December 1, 2005  

The Air Force’s ‘Big Five’

During the Reagan military buildup of the 1980s, the Army made impressive progress in its modernization efforts by identifying its five most important new programs, and never missing an opportunity to highlight the “Big Five.” These programs — the M1 tank and Bradley fighting vehicle, the Black Hawk and Apache helicopters, and the Patriot air defense system — were the centerpieces that gave continuity to the Army’s post-Vietnam transformation. If the Air Force today were selecting the five programs most crucial to its success in the emerging operational environment, which five should it pick?

1 The F/A-22 Raptor. This fighter, despite its bad press, is indispensable to preserving global air dominance.

People who aren’t pilots sometimes assert that the F-35 Joint Strike Fighter would be just as good, but I can’t find anyone in the Air Force who feels that way. In fact, in behind-the-scenes discussions last year, the Air Force offered to give up 600 Joint Strike Fighters to get 200 more Raptors. I think that’s a deal that policymakers ought to take, because despite its stealth and information technologies, the JSF can’t match Raptor in speed and maneuverability — things likely to matter when you’re trying to outrun next-generation surface-to-air missiles.

2 Tankers. The Air Force simply must get moving on replacing hundreds of Eisenhower-era aerial refueling tankers that are more than three times the age of the commercial airliner fleet.

It’s disgraceful that we ask Air Force pilots to operate planes so old that no civilian airline would consider putting them into service. We don’t really know when corrosion and technological obsolescence will begin taking a fatal toll on these tankers, because no one has ever operated jets for this long. But when that day comes, if there aren’t a lot of new tankers in the fleet, we can forget about projecting air power in places like the Western Pacific — Navy and Air Force planes alike depend on them.

3 Space Radar, formerly Space-Based Radar. This offers the closest thing we are likely to get to persistent global reconnaissance in this generation.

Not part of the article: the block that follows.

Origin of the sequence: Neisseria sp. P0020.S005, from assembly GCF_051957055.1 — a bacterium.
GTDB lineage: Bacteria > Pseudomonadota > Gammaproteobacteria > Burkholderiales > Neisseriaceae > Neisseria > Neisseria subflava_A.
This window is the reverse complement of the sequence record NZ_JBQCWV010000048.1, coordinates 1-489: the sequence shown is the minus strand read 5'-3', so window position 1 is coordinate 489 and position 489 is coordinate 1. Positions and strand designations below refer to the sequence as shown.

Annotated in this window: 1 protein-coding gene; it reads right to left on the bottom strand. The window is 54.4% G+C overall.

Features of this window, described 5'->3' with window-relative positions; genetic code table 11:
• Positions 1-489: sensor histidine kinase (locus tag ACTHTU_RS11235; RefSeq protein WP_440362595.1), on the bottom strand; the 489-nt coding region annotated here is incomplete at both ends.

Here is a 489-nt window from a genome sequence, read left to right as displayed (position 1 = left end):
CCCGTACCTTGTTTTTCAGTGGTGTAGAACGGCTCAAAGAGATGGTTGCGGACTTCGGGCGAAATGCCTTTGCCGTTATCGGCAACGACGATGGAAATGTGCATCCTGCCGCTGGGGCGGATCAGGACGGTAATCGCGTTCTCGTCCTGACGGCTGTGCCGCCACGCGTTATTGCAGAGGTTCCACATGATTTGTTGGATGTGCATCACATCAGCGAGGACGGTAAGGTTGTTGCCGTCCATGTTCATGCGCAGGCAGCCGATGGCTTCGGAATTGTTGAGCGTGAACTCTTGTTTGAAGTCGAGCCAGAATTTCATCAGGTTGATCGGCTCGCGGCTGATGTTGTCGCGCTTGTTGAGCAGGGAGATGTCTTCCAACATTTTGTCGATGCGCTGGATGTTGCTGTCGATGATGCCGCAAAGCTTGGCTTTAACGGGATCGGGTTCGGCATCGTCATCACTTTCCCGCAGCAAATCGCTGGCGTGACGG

The failure of senior war fighters to stand up and insist they need such a constellation for tracking surface vehicles and generating all-weather imagery shows a real lack of imagination. Fortunately, Air Force leaders grasp the transformative potential of Space Radar, so the question is whether they can tell that story convincingly to a skeptical Congress.

4 High-altitude, long-endurance reconnaissance UAVs. Drones such as Global Hawk and an extended-range Predator have been vindicated by military operations in Southwest Asia and elsewhere.

But it still isn’t clear whether war fighters will acquire them in adequate numbers to realize the full value of their persistence, precision and responsiveness. In particular, the Air Force needs to press ahead with plans for a Global Hawk that can collect both imagery and signals intelligence for days at a time.

5 An AWACS replacement. This program, designated E-10, has gotten a cold reception from Defense Secretary Donald Rumsfeld’s advisers because they deem it a threat to Space Radar.

But with the Army and the Navy willing to give up their electronic aircraft to a joint solution, E-10 recommends itself as the one airframe that can satisfy virtually any mission objective. Restructuring E-10 as a common sensor platform would advance the Air Force’s role as the lead agent for joint reconnaissance while saving the Army and Navy billions of dollars.

— Loren Thompson